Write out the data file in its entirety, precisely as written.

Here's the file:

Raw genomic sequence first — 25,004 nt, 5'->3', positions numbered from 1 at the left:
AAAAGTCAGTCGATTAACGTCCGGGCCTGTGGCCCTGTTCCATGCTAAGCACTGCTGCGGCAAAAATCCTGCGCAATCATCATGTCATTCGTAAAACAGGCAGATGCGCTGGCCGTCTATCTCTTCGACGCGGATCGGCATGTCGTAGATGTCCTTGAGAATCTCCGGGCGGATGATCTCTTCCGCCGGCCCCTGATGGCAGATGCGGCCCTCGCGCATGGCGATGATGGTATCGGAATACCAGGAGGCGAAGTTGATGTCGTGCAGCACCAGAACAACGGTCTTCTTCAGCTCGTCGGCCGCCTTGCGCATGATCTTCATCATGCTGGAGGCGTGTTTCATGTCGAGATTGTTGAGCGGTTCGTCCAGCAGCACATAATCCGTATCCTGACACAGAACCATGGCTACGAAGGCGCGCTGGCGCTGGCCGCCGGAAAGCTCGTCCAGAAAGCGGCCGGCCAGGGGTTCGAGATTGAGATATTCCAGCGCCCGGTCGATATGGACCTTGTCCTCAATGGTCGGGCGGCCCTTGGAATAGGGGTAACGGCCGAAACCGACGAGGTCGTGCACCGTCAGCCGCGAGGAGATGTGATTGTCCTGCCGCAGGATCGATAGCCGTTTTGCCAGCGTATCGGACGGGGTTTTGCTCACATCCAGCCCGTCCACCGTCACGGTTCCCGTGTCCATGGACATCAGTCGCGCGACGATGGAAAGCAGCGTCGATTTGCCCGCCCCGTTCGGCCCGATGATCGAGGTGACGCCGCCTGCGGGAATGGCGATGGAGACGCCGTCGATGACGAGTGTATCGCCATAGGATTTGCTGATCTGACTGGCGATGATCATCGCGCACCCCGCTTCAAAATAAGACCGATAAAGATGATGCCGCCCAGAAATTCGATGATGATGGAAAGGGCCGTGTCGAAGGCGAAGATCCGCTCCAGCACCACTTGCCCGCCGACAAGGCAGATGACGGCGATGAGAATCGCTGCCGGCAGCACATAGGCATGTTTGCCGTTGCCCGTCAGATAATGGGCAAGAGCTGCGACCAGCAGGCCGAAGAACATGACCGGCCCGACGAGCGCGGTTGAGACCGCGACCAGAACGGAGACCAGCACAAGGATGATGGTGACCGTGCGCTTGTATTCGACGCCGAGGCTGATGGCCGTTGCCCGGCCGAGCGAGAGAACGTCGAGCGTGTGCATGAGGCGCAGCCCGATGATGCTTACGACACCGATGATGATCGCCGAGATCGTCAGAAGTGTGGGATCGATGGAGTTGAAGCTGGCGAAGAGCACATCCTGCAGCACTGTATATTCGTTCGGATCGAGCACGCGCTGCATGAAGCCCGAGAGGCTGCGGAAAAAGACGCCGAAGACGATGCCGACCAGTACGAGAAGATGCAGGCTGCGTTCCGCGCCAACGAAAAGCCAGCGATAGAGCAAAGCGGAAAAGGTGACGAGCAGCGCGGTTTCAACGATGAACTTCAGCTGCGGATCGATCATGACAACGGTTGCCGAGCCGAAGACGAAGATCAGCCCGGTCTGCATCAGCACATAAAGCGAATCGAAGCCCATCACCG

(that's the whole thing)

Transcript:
Raw genomic sequence first — 25,004 nt, 5'->3', positions numbered from 1 at the left:
AAAAGTCAGTCGATTAACGTCCGGGCCTGTGGCCCTGTTCCATGCTAAGCACTGCTGCGGCAAAAATCCTGCGCAATCATCATGTCATTCGTAAAACAGGCAGATGCGCTGGCCGTCTATCTCTTCGACGCGGATCGGCATGTCGTAGATGTCCTTGAGAATCTCCGGGCGGATGATCTCTTCCGCCGGCCCCTGATGGCAGATGCGGCCCTCGCGCATGGCGATGATGGTATCGGAATACCAGGAGGCGAAGTTGATGTCGTGCAGCACCAGAACAACGGTCTTCTTCAGCTCGTCGGCCGCCTTGCGCATGATCTTCATCATGCTGGAGGCGTGTTTCATGTCGAGATTGTTGAGCGGTTCGTCCAGCAGCACATAATCCGTATCCTGACACAGAACCATGGCTACGAAGGCGCGCTGGCGCTGGCCGCCGGAAAGCTCGTCCAGAAAGCGGCCGGCCAGGGGTTCGAGATTGAGATATTCCAGCGCCCGGTCGATATGGACCTTGTCCTCAATGGTCGGGCGGCCCTTGGAATAGGGGTAACGGCCGAAACCGACGAGGTCGTGCACCGTCAGCCGCGAGGAGATGTGATTGTCCTGCCGCAGGATCGATAGCCGTTTTGCCAGCGTATCGGACGGGGTTTTGCTCACATCCAGCCCGTCCACCGTCACGGTTCCCGTGTCCATGGACATCAGTCGCGCGACGATGGAAAGCAGCGTCGATTTGCCCGCCCCGTTCGGCCCGATGATCGAGGTGACGCCGCCTGCGGGAATGGCGATGGAGACGCCGTCGATGACGAGTGTATCGCCATAGGATTTGCTGATCTGACTGGCGATGATCATCGCGCACCCCGCTTCAAAATAAGACCGATAAAGATGATGCCGCCCAGAAATTCGATGATGATGGAAAGGGCCGTGTCGAAGGCGAAGATCCGCTCCAGCACCACTTGCCCGCCGACAAGGCAGATGACGGCGATGAGAATCGCTGCCGGCAGCACATAGGCATGTTTGCCGTTGCCCGTCAGATAATGGGCAAGAGCTGCGACCAGCAGGCCGAAGAACATGACCGGCCCGACGAGCGCGGTTGAGACCGCGACCAGAACGGAGACCAGCACAAGGATGATGGTGACCGTGCGCTTGTATTCGACGCCGAGGCTGATGGCCGTTGCCCGGCCGAGCGAGAGAACGTCGAGCGTGTGCATGAGGCGCAGCCCGATGATGCTTACGACACCGATGATGATCGCCGAGATCGTCAGAAGTGTGGGATCGATGGAGTTGAAGCTGGCGAAGAGCACATCCTGCAGCACTGTATATTCGTTCGGATCGAGCACGCGCTGCATGAAGCCCGAGAGGCTGCGGAAAAAGACGCCGAAGACGATGCCGACCAGTACGAGAAGATGCAGGCTGCGTTCCGCGCCAACGAAAAGCCAGCGATAGAGCAAAGCGGAAAAGGTGACGAGCAGCGCGGTTTCAACGATGAACTTCAGCTGCGGATCGATCATGACAACGGTTGCCGAGCCGAAGACGAAGATCAGCCCGGTCTGCATCAGCACATAAAGCGAATCGAAGCCCATCACCG